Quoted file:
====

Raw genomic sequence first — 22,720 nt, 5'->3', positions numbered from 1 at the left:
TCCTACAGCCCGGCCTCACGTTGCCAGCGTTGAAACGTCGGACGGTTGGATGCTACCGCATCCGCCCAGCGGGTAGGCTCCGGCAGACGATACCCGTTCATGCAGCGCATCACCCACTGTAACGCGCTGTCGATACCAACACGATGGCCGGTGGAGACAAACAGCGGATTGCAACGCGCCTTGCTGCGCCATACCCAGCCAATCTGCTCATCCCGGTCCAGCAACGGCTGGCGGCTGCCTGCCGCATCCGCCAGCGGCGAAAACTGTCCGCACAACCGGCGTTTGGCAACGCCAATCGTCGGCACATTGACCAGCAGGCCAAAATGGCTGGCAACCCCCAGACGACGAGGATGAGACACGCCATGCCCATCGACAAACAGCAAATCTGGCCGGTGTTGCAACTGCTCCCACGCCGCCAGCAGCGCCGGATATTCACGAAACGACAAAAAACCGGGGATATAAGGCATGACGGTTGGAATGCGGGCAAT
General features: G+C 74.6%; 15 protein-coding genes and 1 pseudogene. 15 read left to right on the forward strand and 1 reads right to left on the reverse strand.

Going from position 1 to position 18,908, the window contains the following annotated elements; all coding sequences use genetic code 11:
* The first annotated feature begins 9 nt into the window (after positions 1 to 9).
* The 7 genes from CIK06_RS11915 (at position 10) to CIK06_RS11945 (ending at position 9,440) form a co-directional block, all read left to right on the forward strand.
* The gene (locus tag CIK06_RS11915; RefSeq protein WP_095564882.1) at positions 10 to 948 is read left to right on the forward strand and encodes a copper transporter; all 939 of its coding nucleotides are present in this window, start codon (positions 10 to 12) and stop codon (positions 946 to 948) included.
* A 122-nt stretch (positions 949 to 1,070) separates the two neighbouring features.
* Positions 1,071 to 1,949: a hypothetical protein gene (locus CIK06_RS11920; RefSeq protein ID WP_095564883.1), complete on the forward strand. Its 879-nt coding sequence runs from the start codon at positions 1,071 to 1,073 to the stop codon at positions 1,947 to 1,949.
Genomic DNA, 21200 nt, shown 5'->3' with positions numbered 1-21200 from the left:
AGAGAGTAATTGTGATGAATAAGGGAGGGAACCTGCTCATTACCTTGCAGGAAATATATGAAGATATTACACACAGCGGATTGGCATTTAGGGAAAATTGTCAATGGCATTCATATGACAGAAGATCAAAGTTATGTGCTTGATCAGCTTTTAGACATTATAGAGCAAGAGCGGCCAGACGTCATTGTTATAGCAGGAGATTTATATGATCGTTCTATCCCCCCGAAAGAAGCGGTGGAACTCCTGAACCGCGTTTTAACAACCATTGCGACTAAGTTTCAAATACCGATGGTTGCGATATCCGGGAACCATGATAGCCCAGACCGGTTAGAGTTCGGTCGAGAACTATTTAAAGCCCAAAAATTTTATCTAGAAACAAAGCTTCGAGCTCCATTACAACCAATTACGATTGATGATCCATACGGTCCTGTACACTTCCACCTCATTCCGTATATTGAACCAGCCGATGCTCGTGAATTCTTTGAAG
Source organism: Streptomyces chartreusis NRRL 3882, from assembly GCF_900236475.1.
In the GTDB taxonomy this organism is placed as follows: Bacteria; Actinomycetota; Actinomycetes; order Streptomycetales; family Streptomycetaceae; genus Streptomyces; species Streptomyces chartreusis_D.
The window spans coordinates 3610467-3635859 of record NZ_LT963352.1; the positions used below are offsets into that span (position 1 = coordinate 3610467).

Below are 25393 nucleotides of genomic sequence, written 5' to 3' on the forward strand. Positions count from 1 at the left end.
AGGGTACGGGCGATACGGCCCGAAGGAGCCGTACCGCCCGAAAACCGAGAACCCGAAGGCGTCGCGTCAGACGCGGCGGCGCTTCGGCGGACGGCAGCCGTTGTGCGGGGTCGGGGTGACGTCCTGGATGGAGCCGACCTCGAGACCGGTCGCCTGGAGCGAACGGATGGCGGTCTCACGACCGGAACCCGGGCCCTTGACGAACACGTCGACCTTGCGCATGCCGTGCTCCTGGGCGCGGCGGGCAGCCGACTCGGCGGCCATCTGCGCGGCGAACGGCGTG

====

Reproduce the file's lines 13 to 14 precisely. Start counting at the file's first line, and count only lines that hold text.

In the GTDB taxonomy this organism is placed as follows: Bacteria; Actinomycetota; Actinomycetes; order Streptomycetales; family Streptomycetaceae; genus Streptomyces; species Streptomyces chartreusis_D.
The window spans coordinates 3610467-3635859 of record NZ_LT963352.1; the positions used below are offsets into that span (position 1 = coordinate 3610467).